Writing Job Descriptions

A qualified pool of applicants is the key to finding the right candidate to fill a job opening.  Hiring managers start the process by writing good job descriptions.  Once written, the document can be posted internally to see if a qualified candidate already exists in the company, or posted externally to bring new skills and knowledge into the organization.

In this article, we're going to cover the topic of writing effective job descriptions.  As part of that explanation, we'll start by talking about why writing one is so important in the first place.  Next, we'll outline a process that can be used when developing the job description.  Finally, we'll provide a well-written example.

Job Descriptions

The purpose of a job description is to relay to the reader the important facts about the position.  In practice, they can be used both when attempting to fill an opening as well as providing existing employees with a clearer picture of what's expected of them in terms of performance.

Over time, companies evolve, as does the expectations the leadership of an organization have for their employees.  This brings to mind a very good reason to not only write a job description, but also to keep it current.  As the company evolves, so does the supporting organization.  Having an up-to-date document can be essential to survival in today's workplace.

Elements of a Good Job Description

Writing an effective job description starts with understanding the purpose of the document, which is to identify the truly critical functions of the position.  Understanding these functions then allows the writer to:

  • Create the foundation for recruiting qualified individuals.
  • Compose interview questions that allow the hiring team to accurately assess the competencies of a job applicant.
  • Establish the appropriate pay or classification of the position.
  • Set the correct performance expectations.
  • Determine the elements of a good job description.

This last point is an important one because the document needs to identify:

  • Roles / Responsibilities:  also referred to as a purpose statement or position objective, this is a relatively short statement of three or four sentences describing the role the position plays in an organization, as well as the responsibilities of that position.  This section of the document answers the question:   What does this employee do?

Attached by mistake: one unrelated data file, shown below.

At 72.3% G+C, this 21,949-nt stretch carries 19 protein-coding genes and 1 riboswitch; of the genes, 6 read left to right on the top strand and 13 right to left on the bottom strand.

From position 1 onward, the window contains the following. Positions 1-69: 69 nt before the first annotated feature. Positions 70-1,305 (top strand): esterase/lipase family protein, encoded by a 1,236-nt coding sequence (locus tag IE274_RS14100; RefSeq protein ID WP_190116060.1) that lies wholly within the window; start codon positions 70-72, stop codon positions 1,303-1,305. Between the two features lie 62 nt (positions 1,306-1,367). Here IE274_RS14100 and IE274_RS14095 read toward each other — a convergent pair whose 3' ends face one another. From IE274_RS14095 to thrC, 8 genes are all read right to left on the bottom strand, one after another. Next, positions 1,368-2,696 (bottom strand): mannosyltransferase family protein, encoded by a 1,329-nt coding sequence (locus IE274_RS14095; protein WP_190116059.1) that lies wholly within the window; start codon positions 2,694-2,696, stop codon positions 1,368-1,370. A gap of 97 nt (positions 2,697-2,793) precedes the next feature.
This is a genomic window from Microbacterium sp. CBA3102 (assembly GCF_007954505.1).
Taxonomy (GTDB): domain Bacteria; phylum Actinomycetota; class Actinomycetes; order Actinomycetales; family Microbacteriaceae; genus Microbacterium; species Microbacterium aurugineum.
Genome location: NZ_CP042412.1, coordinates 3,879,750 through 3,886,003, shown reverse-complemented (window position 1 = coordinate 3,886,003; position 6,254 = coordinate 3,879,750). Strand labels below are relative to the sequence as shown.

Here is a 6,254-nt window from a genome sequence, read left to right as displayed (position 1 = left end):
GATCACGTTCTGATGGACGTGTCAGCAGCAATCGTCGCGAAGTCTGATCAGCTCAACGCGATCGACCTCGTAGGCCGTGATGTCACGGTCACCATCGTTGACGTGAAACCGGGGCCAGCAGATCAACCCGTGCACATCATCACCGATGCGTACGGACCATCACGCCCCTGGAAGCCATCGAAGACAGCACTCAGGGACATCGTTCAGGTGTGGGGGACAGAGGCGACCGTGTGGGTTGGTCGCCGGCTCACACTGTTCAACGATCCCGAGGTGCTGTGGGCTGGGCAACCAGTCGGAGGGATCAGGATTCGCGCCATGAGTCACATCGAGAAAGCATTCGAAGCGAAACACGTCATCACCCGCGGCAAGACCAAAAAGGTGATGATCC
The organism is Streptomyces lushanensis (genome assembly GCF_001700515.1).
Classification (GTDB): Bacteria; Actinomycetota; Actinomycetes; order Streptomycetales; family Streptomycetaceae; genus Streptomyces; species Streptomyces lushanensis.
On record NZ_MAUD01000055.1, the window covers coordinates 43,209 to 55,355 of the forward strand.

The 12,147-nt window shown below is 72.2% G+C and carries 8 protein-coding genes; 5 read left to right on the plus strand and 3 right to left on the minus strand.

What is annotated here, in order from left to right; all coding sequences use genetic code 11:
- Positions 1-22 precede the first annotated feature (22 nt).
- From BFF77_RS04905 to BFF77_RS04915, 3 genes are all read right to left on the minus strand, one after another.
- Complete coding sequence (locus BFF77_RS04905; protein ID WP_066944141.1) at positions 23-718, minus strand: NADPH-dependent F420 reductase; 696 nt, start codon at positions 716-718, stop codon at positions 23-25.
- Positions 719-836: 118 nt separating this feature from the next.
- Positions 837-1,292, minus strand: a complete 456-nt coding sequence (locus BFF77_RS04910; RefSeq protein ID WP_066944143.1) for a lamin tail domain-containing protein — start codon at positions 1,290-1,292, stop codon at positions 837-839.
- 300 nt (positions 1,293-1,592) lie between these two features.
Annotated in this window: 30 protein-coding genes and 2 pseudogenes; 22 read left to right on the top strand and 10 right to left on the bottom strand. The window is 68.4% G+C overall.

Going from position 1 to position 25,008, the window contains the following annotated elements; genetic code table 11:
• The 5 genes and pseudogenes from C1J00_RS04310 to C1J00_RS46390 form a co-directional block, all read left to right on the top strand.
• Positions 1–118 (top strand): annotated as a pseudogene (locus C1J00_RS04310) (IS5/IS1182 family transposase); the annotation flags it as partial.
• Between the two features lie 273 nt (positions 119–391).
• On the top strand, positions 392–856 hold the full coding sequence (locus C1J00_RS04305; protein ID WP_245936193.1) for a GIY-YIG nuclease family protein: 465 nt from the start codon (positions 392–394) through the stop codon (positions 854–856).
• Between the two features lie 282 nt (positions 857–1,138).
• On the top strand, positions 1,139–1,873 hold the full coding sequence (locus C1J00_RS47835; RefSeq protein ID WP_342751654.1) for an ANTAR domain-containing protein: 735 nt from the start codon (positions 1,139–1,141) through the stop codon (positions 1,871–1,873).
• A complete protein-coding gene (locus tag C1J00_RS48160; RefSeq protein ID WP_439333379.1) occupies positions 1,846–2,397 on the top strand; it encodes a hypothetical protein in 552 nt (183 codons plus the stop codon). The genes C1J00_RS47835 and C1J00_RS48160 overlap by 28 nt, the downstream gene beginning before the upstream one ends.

• Processes:  these are the specialized tools or methods the position uses to achieve goals.  Here the writer is trying to answer the question:  How does this employee attain their results?
  • Results:  this section is used to identify the outputs expected from the employee.  This part of the job description will answer the question:  What are the expectations of this employee?
  • Qualifications:  finally, the document needs to establish the qualifications of the candidate.  This is especially important if the position requires a license or college degree in addition to the work experiences of the individual.  Here the writer is addressing the question:  Who is capable of working in this role?

We're going to get into more detail for each of the above elements in the paragraphs below, as we begin to outline the process for putting this document together.

Roles and Responsibilities

This statement should convey to the reader the overall objective of the job.  As mentioned earlier, it's typically three or four sentences long, and should contain the essential roles and responsibilities of the position as well as the objective of the work.  This statement should include reporting relationships and the most important functions of the person in this career.

When developing the roles and responsibilities it's helpful to go through an exercise that lists out:

  • Major functions of the job as well as sub-functions.
  • Principal duties as well as responsibilities to other departments or organizations.